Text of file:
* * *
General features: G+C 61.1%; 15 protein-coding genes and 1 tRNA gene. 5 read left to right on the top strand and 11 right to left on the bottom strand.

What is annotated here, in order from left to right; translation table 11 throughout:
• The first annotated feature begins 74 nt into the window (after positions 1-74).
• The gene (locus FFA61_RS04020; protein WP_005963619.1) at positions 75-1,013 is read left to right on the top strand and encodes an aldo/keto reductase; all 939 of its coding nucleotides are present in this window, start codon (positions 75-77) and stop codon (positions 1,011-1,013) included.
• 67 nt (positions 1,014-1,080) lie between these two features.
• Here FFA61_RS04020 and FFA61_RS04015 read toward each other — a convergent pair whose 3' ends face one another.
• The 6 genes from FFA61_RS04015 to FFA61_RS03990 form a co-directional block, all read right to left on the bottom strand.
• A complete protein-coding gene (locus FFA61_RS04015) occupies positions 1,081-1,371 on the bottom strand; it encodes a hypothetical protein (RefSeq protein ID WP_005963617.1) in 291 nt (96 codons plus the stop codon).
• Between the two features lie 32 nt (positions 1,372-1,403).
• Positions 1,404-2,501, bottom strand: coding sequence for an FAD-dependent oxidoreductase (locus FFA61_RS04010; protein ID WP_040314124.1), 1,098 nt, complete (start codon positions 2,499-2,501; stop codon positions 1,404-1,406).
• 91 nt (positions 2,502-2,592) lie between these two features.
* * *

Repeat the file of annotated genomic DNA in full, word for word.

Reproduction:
General features: G+C 61.1%; 15 protein-coding genes and 1 tRNA gene. 5 read left to right on the top strand and 11 right to left on the bottom strand.

What is annotated here, in order from left to right; translation table 11 throughout:
• The first annotated feature begins 74 nt into the window (after positions 1-74).
• The gene (locus FFA61_RS04020; protein WP_005963619.1) at positions 75-1,013 is read left to right on the top strand and encodes an aldo/keto reductase; all 939 of its coding nucleotides are present in this window, start codon (positions 75-77) and stop codon (positions 1,011-1,013) included.
• 67 nt (positions 1,014-1,080) lie between these two features.
• Here FFA61_RS04020 and FFA61_RS04015 read toward each other — a convergent pair whose 3' ends face one another.
• The 6 genes from FFA61_RS04015 to FFA61_RS03990 form a co-directional block, all read right to left on the bottom strand.
• A complete protein-coding gene (locus FFA61_RS04015) occupies positions 1,081-1,371 on the bottom strand; it encodes a hypothetical protein (RefSeq protein ID WP_005963617.1) in 291 nt (96 codons plus the stop codon).
• Between the two features lie 32 nt (positions 1,372-1,403).
• Positions 1,404-2,501, bottom strand: coding sequence for an FAD-dependent oxidoreductase (locus FFA61_RS04010; protein ID WP_040314124.1), 1,098 nt, complete (start codon positions 2,499-2,501; stop codon positions 1,404-1,406).
• 91 nt (positions 2,502-2,592) lie between these two features.